Although a volume of literature concerned with the effects of tranquilizing drugs is accumulating, published reports of experimental or clinical trials with promazine hydrochloride are not numerous. Barsa and Kline1 report a clinical effect similar to that found with chlorpromazine. Fazekas, Sullivan, and Schultz2; Mitchell5; Lemere,4 and Usdin,6 working mainly with a variety of acute psychiatric disorders, are in general agreement in reporting a positive clinical effectiveness of promazine therapy.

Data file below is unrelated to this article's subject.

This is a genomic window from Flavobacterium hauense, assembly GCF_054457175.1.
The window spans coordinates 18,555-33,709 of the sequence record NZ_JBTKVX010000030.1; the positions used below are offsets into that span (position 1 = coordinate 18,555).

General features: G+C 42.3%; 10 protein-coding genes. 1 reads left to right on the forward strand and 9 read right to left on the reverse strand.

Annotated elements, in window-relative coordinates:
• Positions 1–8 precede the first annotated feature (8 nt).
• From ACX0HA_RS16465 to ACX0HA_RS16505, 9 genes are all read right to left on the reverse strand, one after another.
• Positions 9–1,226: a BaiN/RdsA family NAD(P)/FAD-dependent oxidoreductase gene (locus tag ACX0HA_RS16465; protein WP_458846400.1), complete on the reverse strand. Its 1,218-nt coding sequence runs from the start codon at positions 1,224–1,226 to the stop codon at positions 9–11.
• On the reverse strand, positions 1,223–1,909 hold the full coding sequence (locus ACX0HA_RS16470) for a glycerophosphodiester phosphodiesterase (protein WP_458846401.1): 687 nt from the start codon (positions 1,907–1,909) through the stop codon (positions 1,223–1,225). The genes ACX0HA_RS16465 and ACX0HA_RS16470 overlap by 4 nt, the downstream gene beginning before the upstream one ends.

The following paper, the first of a series, discusses a study completed at Ypsilanti State Hospital in which an attempt was made to assess scientifically the effects of one of the newer phenothiazine derivatives, promazine hydrochloride, on various aspects of patient behavior and on blood pressure, blood count, and bone marrow.* This paper gives the experimental design for the study and includes a report of the effects of promazine on the behavioral adjustment of patients.